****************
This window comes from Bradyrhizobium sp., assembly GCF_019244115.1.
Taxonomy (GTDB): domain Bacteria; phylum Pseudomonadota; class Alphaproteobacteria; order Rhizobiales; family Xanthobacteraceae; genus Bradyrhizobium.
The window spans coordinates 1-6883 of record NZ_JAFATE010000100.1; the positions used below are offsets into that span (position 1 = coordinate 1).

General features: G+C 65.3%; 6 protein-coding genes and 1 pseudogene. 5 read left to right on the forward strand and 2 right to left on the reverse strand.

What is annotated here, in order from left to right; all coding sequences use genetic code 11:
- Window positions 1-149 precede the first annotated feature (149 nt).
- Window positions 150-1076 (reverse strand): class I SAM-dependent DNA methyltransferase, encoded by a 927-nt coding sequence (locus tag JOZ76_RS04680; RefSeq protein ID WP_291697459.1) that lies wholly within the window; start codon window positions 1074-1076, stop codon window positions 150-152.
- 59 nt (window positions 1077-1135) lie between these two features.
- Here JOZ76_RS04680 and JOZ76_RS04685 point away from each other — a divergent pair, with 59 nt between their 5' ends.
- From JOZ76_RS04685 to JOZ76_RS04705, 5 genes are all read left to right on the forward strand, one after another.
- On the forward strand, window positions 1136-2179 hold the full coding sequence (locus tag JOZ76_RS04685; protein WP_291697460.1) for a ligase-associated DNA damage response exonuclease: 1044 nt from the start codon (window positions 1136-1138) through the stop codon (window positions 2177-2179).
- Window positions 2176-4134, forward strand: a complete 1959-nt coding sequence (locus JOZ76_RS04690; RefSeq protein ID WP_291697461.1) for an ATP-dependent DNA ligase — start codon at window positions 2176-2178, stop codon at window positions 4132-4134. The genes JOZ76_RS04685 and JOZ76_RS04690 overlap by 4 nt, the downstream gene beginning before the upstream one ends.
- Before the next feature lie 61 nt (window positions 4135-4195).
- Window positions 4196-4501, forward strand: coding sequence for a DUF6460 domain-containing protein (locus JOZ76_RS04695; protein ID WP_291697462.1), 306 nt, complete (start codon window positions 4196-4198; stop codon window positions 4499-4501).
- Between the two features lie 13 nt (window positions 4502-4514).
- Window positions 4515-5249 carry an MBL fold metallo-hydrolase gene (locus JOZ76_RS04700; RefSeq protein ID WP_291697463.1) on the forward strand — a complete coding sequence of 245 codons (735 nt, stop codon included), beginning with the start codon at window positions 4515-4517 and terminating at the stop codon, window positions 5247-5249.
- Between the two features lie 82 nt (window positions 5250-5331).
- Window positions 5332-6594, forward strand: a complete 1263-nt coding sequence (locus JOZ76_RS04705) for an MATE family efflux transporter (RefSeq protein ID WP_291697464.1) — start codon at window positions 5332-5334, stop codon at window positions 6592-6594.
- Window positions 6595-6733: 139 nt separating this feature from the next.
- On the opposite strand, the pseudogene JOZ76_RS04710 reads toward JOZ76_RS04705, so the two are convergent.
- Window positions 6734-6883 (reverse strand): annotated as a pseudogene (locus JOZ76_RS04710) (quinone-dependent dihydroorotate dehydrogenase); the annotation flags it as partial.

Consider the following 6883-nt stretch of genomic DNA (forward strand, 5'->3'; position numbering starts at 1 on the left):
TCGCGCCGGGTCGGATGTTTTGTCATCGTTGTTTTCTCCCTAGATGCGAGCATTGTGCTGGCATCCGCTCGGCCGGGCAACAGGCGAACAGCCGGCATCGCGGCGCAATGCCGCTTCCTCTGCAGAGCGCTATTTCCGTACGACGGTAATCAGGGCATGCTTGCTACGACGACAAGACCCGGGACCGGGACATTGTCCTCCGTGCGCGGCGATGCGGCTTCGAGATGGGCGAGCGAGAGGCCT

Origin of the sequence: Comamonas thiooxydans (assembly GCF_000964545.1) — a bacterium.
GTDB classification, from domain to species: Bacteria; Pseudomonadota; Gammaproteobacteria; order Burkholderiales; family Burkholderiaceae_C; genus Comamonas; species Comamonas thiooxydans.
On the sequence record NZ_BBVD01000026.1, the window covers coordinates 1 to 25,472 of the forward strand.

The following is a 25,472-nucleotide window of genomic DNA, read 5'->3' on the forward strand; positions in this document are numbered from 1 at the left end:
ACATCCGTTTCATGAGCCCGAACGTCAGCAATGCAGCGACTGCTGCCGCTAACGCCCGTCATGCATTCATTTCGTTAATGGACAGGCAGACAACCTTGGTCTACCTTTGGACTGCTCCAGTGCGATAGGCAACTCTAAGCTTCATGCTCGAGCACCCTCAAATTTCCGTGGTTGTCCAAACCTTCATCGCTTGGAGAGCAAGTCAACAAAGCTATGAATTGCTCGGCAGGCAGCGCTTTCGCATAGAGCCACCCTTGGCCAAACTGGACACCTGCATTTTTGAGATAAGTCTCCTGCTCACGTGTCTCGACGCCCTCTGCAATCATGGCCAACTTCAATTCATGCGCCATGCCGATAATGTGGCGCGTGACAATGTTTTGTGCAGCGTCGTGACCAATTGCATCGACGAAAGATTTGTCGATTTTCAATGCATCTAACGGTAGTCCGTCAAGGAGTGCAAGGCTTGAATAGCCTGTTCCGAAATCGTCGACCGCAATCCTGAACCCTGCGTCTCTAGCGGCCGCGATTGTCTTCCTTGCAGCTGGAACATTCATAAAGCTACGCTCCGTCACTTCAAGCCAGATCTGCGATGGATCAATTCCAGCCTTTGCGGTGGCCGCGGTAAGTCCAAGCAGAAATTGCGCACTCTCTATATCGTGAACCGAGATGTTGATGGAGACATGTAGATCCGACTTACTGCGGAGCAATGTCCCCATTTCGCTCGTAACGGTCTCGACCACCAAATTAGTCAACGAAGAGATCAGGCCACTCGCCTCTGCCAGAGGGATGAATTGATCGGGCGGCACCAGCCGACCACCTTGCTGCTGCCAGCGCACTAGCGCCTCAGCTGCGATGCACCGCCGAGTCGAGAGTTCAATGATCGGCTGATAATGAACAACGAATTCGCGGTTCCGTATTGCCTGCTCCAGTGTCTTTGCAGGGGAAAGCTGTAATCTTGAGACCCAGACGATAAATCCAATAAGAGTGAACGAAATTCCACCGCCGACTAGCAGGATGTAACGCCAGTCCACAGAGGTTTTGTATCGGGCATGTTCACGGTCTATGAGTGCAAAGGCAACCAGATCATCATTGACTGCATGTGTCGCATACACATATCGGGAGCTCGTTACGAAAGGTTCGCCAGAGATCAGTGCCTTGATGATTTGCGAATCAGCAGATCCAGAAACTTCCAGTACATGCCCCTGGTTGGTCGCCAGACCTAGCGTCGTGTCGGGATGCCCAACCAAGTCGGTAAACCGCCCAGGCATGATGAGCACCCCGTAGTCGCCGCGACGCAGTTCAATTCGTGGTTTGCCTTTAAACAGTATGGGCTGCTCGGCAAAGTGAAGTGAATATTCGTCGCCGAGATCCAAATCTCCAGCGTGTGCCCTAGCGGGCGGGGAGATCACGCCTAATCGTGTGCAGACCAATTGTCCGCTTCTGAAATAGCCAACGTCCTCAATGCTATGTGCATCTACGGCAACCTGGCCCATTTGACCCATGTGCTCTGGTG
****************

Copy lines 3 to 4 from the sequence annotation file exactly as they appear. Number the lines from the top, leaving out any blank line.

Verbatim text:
The window spans coordinates 1-6883 of record NZ_JAFATE010000100.1; the positions used below are offsets into that span (position 1 = coordinate 1).

General features: G+C 65.3%; 6 protein-coding genes and 1 pseudogene. 5 read left to right on the forward strand and 2 right to left on the reverse strand.